When is it Time for a Wall-to-Wall Inventory?
Do you ever doubt the accuracy of your inventory data? Are you concerned about missing large amounts of equipment? Are you running out of devices when your data says you have more?
You may be feeling that you could have the best inventory management tools in the world, but if you’re not putting clean data in, you won’t get clean data out; that’s why conducting physical inventory audits to establish baseline data and verify ongoing accuracy is so important.
Now more than ever, with learning devices issued out across the entire district it is essential to work with clean, accurate data leadership can be confident in. As the new year begins, it’s time to plan for physical inventories and ongoing audits to minimize loss and have oversight of your resources. It’s time to begin planning your inventory audit. Here’s why:
Give Staff Time to Help with Audits
Staff participation is key for successful and efficient audits. May and June are busy times of the year for staff and students as they prepare the close out the semester and school year, making it tough to squeeze in tasks involved with conducting a full inventory audit. Encouraging staff participation is essential and considering targeting your 1:1 computer devices can have a more timely positive impact.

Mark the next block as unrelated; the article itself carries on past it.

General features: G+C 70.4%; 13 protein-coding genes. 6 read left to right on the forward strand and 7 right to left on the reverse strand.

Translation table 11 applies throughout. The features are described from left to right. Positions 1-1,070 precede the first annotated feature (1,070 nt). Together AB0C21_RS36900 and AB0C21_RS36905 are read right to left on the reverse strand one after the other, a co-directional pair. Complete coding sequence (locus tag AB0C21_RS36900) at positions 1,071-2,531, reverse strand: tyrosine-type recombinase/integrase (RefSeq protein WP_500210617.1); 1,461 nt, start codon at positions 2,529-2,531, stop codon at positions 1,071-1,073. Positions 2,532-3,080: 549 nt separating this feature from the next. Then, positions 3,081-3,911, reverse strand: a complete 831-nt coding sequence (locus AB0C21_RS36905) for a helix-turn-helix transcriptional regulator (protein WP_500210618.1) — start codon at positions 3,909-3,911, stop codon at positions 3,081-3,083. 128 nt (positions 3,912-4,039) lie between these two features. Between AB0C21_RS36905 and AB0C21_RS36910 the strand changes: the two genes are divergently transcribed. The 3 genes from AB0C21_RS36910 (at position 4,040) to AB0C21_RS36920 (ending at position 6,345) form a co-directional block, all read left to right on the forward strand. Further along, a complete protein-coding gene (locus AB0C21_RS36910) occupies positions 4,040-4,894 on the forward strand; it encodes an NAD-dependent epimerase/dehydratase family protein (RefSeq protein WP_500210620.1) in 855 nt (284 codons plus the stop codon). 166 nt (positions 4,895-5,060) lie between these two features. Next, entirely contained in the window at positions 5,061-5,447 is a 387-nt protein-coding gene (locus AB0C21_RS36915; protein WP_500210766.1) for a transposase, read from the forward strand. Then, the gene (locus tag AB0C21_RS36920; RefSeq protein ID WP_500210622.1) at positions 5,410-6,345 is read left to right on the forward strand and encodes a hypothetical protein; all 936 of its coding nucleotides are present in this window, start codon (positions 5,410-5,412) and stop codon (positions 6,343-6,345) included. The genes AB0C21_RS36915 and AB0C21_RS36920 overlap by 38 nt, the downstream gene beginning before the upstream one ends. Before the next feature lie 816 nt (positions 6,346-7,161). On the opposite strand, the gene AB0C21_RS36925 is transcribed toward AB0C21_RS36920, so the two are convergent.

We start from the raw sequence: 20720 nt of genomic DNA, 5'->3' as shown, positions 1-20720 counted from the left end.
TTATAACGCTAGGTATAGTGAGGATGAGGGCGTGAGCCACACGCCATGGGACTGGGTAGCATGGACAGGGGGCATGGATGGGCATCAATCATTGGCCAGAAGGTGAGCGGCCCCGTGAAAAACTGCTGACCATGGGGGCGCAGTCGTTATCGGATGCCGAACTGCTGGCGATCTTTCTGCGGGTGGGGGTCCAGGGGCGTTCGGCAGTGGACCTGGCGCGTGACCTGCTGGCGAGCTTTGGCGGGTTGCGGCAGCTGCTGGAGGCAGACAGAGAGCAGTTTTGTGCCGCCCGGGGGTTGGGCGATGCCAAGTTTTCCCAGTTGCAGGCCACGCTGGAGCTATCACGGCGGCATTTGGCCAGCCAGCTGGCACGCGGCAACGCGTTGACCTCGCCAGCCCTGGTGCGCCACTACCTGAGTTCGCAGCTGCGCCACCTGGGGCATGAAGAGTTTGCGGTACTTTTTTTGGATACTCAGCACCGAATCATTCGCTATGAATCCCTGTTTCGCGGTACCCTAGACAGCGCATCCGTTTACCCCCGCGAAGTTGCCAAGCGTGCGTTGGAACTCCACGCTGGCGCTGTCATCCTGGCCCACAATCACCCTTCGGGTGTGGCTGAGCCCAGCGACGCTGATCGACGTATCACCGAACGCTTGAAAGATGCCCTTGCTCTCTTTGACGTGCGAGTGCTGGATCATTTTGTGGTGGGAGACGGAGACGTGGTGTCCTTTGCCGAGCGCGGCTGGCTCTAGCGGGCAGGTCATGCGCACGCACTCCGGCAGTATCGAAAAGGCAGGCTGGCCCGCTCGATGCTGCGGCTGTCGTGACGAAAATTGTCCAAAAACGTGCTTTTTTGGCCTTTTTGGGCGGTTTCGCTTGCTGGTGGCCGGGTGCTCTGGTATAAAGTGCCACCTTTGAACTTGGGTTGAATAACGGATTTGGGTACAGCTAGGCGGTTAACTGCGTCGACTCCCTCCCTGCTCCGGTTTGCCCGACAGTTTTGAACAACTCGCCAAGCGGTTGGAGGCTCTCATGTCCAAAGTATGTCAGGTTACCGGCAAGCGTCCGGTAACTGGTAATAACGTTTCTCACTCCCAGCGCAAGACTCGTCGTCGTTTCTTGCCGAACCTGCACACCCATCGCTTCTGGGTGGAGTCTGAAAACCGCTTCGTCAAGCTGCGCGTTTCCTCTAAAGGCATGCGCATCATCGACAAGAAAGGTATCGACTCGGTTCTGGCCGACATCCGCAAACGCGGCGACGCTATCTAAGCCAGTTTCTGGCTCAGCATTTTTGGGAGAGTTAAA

Technology team staff members have first-hand knowledge of asset locations and usage than those unfamiliar with the building often lack. During a late fall audit, teachers are likely to have more time to pull out inventory in classrooms making it readily available for auditing. These strategies allow for thorough audits and fewer distractions for students.
Assets are More Likely to Be in Their Assigned Locations
From May through July, assets are likely to be in various locations due to remote or hybrid learning, construction projects, technology refresh initiatives, or building cleaning and maintenance. Many schools are thoroughly cleaned during the summer and everything is taken out of the classroom so floors can be waxed and walls can be painted. Audits are very challenging to perform when inventory is temporarily found in hallways and gyms, instead of their assigned locations. In late fall, equipment is more likely to be in the correct location for instruction.
Avoid Competing with End-of-Year Testing
Set up staff and students for success by considering student testing and assessments when scheduling audits. School districts that only conduct audits once a year often have more freedom when it comes to scheduling in the fall semester.